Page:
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Presented by English Language Fellow Katie Bain in Barranquilla, Colombia.

Presented by English Language Fellow Katie Bain in Barranquilla, Colombia.

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  • ." It includes the ability to maintain hope and an optimistic outlook in the face of disappointments and difficulties. He also defines emotional intelligence as empathy, which is awareness of the feelings of others.

Transcript

  • 1. TeachingThroughEmotionsPresented by Katie Bainktbain53@gmail.comwww.elfellowkbain.wordpress.com
  • 2. ObjectivesToday‟s webinar will demonstratedirect and practical ways to useconstructivist and socio-affectiveteaching principles to helpstudents connect with theteacher, others, and themselves toachieve high learning goals.
  • 3. Constructivist TeachingPrinciplesConstructivism is a theory of learning whichposits that students learn by activelyconstructing their own knowledge(von Glasersfeld 1996; Fosnot 1996; Duffy and Cunningham 1996).According to von Glasersfeld(1995, 5), “Concepts cannot simply betransferred from teachers to students––theyhave to be conceived.”
  • 4. Emotional IntelligenceGoleman defines emotionalintelligence as "knowingwhat one‟s feelings are andusing that knowledgeto make good decisions."
  • 5. What hinders your students frommaking good learning decisions?• Insecurity• Family• Socio-economic-status• Lack of guidance• Peer pressure• Feel unsuccessful as learners
  • 6. Activities to Promote EmotionalIntelligence Using the ConstructivistTheory• Art• Music• Games• Drama and Role Play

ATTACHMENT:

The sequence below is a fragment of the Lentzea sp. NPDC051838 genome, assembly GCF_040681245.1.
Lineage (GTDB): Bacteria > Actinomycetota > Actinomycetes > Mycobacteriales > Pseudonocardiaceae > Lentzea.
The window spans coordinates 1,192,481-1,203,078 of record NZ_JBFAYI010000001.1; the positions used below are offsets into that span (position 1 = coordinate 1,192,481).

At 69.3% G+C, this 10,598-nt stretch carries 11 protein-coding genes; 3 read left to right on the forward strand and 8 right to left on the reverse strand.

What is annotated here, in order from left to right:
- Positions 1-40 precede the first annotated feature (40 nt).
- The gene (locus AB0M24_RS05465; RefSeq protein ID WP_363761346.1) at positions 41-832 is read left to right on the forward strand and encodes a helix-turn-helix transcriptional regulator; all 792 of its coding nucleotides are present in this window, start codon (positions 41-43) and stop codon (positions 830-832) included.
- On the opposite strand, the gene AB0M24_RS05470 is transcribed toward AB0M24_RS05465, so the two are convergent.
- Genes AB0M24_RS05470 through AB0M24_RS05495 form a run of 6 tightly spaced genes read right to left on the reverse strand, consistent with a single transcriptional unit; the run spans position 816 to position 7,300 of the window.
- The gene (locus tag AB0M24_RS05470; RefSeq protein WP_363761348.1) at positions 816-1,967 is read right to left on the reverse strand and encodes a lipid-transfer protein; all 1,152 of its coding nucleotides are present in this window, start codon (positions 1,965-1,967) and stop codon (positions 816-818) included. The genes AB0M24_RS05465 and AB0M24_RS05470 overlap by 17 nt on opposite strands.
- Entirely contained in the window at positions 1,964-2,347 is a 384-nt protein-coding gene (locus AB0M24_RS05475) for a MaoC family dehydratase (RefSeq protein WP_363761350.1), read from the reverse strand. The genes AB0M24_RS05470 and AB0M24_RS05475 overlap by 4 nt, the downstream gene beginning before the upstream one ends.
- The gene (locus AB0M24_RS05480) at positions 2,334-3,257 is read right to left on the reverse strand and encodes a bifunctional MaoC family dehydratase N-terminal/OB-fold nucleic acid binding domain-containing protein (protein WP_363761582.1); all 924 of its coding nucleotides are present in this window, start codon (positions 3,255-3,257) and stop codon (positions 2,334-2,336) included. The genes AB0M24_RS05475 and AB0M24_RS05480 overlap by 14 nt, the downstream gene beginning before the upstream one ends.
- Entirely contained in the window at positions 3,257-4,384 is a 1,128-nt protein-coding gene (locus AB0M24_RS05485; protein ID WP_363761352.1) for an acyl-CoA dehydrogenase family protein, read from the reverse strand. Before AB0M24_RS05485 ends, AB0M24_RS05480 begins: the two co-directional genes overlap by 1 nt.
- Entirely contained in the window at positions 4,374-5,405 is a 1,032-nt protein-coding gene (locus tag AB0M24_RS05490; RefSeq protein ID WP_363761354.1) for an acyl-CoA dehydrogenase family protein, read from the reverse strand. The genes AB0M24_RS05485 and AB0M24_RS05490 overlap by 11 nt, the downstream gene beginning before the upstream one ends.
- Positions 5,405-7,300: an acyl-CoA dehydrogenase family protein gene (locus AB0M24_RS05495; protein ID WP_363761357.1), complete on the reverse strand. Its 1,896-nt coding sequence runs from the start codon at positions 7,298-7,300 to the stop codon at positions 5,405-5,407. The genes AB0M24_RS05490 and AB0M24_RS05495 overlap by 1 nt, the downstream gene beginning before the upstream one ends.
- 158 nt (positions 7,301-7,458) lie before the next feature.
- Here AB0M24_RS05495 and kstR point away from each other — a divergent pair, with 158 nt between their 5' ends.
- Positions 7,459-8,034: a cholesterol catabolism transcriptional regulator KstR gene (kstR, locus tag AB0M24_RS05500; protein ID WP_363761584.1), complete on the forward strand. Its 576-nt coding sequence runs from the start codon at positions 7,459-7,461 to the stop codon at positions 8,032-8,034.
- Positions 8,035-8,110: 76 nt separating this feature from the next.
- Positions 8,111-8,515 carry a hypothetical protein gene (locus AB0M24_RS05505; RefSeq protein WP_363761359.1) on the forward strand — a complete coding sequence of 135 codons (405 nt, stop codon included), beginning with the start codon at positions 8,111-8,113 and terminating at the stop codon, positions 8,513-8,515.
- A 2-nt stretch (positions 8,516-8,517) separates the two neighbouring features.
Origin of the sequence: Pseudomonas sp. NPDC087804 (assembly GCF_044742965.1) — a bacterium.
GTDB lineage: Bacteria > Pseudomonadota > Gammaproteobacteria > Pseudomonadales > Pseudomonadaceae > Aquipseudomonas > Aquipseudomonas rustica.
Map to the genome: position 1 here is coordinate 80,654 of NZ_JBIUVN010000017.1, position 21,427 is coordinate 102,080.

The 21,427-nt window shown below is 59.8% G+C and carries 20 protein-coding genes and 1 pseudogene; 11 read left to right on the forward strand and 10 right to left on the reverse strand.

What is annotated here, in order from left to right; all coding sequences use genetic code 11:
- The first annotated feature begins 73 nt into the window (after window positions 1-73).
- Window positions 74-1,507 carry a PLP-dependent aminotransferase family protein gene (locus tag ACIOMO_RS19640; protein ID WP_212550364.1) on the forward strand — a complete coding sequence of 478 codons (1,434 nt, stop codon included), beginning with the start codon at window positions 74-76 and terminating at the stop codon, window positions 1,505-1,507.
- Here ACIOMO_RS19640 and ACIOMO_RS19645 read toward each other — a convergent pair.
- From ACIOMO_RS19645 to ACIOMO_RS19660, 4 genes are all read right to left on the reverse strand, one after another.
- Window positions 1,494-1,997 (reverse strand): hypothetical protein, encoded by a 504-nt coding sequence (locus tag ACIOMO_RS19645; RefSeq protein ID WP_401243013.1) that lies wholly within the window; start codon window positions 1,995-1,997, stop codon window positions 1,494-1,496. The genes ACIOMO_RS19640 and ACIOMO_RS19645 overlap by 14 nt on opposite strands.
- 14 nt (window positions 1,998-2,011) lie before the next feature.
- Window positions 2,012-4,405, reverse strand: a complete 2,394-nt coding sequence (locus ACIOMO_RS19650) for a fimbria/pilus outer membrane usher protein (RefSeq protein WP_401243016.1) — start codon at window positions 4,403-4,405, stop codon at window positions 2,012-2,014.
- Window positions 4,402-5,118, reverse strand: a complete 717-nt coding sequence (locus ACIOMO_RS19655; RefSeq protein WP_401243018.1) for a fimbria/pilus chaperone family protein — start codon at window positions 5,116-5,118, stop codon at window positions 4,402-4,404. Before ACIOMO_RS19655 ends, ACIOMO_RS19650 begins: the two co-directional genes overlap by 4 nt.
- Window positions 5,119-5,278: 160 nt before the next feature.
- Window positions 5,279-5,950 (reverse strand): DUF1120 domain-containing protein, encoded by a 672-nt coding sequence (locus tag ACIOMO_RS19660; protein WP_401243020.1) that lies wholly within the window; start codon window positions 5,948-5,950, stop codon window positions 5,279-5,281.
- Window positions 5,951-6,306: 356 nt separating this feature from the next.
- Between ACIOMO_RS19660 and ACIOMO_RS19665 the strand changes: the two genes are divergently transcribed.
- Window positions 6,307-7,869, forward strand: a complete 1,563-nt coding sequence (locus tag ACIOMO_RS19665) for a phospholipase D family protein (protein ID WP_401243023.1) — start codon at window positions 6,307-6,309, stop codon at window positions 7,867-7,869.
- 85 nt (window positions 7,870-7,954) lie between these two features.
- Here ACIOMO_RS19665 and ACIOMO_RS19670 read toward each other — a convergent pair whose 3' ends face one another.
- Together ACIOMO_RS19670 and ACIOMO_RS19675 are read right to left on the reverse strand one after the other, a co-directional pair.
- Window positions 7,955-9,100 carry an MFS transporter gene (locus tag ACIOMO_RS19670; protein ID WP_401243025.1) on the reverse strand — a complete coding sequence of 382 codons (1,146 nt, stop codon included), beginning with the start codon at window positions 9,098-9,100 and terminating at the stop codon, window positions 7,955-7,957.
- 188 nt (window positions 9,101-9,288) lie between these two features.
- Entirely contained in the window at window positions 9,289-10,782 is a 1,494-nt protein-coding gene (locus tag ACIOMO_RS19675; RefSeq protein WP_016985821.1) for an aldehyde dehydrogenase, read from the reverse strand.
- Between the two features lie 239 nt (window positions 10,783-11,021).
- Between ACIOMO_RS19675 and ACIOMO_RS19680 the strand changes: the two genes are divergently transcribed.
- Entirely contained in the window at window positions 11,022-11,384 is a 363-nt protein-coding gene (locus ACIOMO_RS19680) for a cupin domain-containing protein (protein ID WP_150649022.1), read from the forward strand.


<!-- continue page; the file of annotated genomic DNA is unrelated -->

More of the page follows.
• 7. Why Use Art in the TEFLClassroom?Students respond to visual images
  • 8. Art generates discussion.
  • 9. Allows students to use language in contextStudents can use their language skills todescribe an actual piece of art or conductinternet research using target vocabulary.
  • 10. Using art can take the emphasis off of accuracyand encourage students to focus on fluency toclearly express their thoughts and ideas.
  • 11. This is beneficial for students who are heldback by fear of making mistakes.
  • 12. Helps develop students’ creative andcritical thinking skills.
  • 13. How can you make itmore successful?Choose art that is relevant to the students. Artthat reflects their interests, background, orculture.
  • 14. Use sentence starters to help students.• Describe a pictureI see a ____________.• Give opinionsI think __________.• Agree and disagreeI disagree because ___________.I agree because ___________.
  • 15. Use a piece of art to generate questions.• What are they doing?• What colors do you see?• How many people are there?
  • 16. 3 Ways to Use Art in theClassroom#1 Look at Art
  • 17. Ask students to choose a character from apainting or sculpture and a write a mini-biography or story about the character.
  • 18. Compare two pieces of art with similarsubjects, practicing comparative langauge andadjectives.
  • 19. Sharing Art• Ask students to to bring in a photograph they havetaken.• Ask other students to write a paragraph aboutevents leading up to a photograph.
  • 20. Ask students to bring in a piece of art thatrepresents their childhood and ask the class toform sentences about what they used to do.
  • 21. Create illustrations of vocabulary wordsthat depict their meaning.